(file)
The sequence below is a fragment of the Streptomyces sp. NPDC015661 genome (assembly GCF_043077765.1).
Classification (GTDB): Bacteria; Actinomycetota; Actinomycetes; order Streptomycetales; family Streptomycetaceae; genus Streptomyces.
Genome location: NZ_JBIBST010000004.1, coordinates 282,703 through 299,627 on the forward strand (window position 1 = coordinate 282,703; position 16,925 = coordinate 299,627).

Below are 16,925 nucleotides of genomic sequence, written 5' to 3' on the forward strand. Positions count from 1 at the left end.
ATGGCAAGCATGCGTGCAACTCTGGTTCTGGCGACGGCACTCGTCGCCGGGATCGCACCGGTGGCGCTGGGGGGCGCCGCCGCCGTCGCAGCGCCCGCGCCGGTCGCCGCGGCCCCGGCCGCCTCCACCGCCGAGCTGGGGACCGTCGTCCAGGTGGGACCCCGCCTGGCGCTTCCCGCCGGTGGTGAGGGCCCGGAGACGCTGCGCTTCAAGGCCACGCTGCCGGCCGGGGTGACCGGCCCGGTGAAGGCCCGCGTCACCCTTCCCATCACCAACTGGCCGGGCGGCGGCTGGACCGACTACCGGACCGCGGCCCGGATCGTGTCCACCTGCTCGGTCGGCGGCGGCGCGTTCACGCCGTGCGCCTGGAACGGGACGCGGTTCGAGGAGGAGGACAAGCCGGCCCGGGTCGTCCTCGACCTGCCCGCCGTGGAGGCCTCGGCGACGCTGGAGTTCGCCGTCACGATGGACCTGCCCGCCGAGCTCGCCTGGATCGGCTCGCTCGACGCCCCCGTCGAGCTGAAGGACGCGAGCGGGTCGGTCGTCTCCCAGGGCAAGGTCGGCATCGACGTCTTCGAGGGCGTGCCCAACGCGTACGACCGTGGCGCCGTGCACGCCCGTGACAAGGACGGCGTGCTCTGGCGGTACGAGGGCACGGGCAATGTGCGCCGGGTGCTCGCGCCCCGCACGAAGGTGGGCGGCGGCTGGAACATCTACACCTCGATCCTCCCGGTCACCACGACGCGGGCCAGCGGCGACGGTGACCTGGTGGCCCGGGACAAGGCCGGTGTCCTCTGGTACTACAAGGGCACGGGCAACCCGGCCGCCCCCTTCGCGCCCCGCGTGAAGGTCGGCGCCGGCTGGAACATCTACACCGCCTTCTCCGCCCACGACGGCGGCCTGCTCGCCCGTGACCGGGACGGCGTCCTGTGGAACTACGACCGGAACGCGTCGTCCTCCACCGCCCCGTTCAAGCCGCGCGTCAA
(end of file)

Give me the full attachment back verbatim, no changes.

The sequence below is a fragment of the Streptomyces sp. NPDC015661 genome (assembly GCF_043077765.1).
Classification (GTDB): Bacteria; Actinomycetota; Actinomycetes; order Streptomycetales; family Streptomycetaceae; genus Streptomyces.
Genome location: NZ_JBIBST010000004.1, coordinates 282,703 through 299,627 on the forward strand (window position 1 = coordinate 282,703; position 16,925 = coordinate 299,627).

Below are 16,925 nucleotides of genomic sequence, written 5' to 3' on the forward strand. Positions count from 1 at the left end.
ATGGCAAGCATGCGTGCAACTCTGGTTCTGGCGACGGCACTCGTCGCCGGGATCGCACCGGTGGCGCTGGGGGGCGCCGCCGCCGTCGCAGCGCCCGCGCCGGTCGCCGCGGCCCCGGCCGCCTCCACCGCCGAGCTGGGGACCGTCGTCCAGGTGGGACCCCGCCTGGCGCTTCCCGCCGGTGGTGAGGGCCCGGAGACGCTGCGCTTCAAGGCCACGCTGCCGGCCGGGGTGACCGGCCCGGTGAAGGCCCGCGTCACCCTTCCCATCACCAACTGGCCGGGCGGCGGCTGGACCGACTACCGGACCGCGGCCCGGATCGTGTCCACCTGCTCGGTCGGCGGCGGCGCGTTCACGCCGTGCGCCTGGAACGGGACGCGGTTCGAGGAGGAGGACAAGCCGGCCCGGGTCGTCCTCGACCTGCCCGCCGTGGAGGCCTCGGCGACGCTGGAGTTCGCCGTCACGATGGACCTGCCCGCCGAGCTCGCCTGGATCGGCTCGCTCGACGCCCCCGTCGAGCTGAAGGACGCGAGCGGGTCGGTCGTCTCCCAGGGCAAGGTCGGCATCGACGTCTTCGAGGGCGTGCCCAACGCGTACGACCGTGGCGCCGTGCACGCCCGTGACAAGGACGGCGTGCTCTGGCGGTACGAGGGCACGGGCAATGTGCGCCGGGTGCTCGCGCCCCGCACGAAGGTGGGCGGCGGCTGGAACATCTACACCTCGATCCTCCCGGTCACCACGACGCGGGCCAGCGGCGACGGTGACCTGGTGGCCCGGGACAAGGCCGGTGTCCTCTGGTACTACAAGGGCACGGGCAACCCGGCCGCCCCCTTCGCGCCCCGCGTGAAGGTCGGCGCCGGCTGGAACATCTACACCGCCTTCTCCGCCCACGACGGCGGCCTGCTCGCCCGTGACCGGGACGGCGTCCTGTGGAACTACGACCGGAACGCGTCGTCCTCCACCGCCCCGTTCAAGCCGCGCGTCAA